The events are on the record and open to the public. Individuals who register to attend the Broadband Breakfast Club will also receive a full year of complementary online access to the webcast.

Andrew Feinberg was the White House Correspondent and Managing Editor for Breakfast Media. He rejoined in late 2016 after working as a staff writer at The Hill and as a freelance writer. He worked at from its founding in 2008 to 2010, first as a Reporter and then as Deputy Editor. He also covered the White House for Russia's Sputnik News from the beginning of the Trump Administration until he was let go for refusing to use White House press briefings to promote conspiracy theories, and later documented the experience in a story which set off a chain of events leading to Sputnik being forced to register under the Foreign Agents Registration Act. Andrew's work has appeared in such publications as The Hill, Politico, Communications Daily, Washington Internet Daily, Washington Business Journal, The Sentinel Newspapers, FastCompany.TV, Mashable, and Silicon Angle.


FCC Votes to Preserve Parts of 12 GHz Spectrum Band for Satellite Use

In light of technical evidence, the FCC has voted to preserve 12.2-12.7 GHz band for satellite purposes.



Photo of FCC Commissioners Nathan Simington, Brendan Carr, Jessica Rosenworcel, Geoffrey Starks (left to right)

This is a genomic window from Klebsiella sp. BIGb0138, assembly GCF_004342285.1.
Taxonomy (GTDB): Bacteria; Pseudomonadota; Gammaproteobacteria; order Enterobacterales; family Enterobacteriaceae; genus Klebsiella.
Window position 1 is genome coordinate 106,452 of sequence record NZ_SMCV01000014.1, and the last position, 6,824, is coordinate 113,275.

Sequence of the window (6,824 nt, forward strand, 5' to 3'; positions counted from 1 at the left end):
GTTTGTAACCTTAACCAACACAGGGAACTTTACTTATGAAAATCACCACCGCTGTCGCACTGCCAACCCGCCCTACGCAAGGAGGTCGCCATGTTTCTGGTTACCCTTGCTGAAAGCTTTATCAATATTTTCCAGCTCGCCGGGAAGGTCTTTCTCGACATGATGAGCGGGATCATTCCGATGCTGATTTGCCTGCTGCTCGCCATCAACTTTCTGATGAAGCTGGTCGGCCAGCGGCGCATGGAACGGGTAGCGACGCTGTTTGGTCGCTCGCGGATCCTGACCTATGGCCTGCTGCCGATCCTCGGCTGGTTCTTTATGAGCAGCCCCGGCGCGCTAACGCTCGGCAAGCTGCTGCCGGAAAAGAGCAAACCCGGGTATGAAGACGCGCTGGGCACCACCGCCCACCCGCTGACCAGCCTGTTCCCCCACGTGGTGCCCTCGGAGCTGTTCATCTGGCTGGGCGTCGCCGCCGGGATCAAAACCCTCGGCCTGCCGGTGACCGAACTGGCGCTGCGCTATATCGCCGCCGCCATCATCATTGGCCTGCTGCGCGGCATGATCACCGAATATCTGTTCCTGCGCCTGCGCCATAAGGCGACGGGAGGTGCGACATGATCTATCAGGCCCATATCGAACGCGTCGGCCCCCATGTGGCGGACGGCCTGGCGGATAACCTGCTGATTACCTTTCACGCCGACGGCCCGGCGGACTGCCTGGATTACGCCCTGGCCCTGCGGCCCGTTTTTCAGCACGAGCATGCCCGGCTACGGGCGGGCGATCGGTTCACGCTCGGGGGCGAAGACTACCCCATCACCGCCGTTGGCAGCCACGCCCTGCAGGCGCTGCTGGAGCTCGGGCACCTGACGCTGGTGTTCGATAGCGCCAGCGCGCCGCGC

WASHINGTON, May 18, 2023 – The Federal Communications Commission voted in an open meeting Thursday to preserve parts of the 12 GHz spectrum band for advanced satellite service.

The FCC adopted rules to preserve spectrum in the 12.2-12.7 GHz band for satellite services by refusing to authorize two-way, high-powered terrestrial mobile use on the same band due to the significant risk of harmful interference to existing satellite services.  

“In 12.2 we are correcting course in response to technical evidence,” said FCC Commissioner Geoffrey Starks in his comments. “Based on the studies filed, our engineers have concluded to date that high-powered mobile broadband when deployed throughout the country will interfere with established and emerging satellite services that serve millions of customers and is growing.” 

“I would have welcomed a path forward that allowed both services to thrive, but for now, it is time for us to adapt,” he concluded. 

The FCC also adopted a proposal to repurpose some or part of the 12.7-13.25 GHz band to support flexible terrestrial wireless use and is seeking comment regarding the action. 

Starlink, SpaceX’s satellite broadband service provider said in a letter to the FCC earlier this month that it appreciated that the proposal to reject the use of high-powered mobile operations in the 12.2-12.7 GHz band would be considered.  

The company has raised alarm for years about potential interference issues if the commission opens the band to mobile use.  

RS Access said in a letter to the FCC that the band is compatible with both mobile and satellite operations. The letter suggested that the FCC “tentatively conclude” that high-power fixed operations are compatible with other “co-primary operations.” 

The company’s CEO, Noah Campbell, issued a statement following the FCC’s Thursday decision stating that he “welcomes the FCC’s unanimous and bipartisan vote on how to enable valuable consumer services in the 12 GHz band.”

Chairwoman Jessica Rosenworcel concluded her remarks with a plea for Congress to reauthorize spectrum auction authority to the FCC, which expired in March for the first time in its history. 

“Restoring this authority will provide the United States with the strongest foundation to compete in a global economy, counter our adversaries’ technology ambitions, and safeguard our national security,” she said.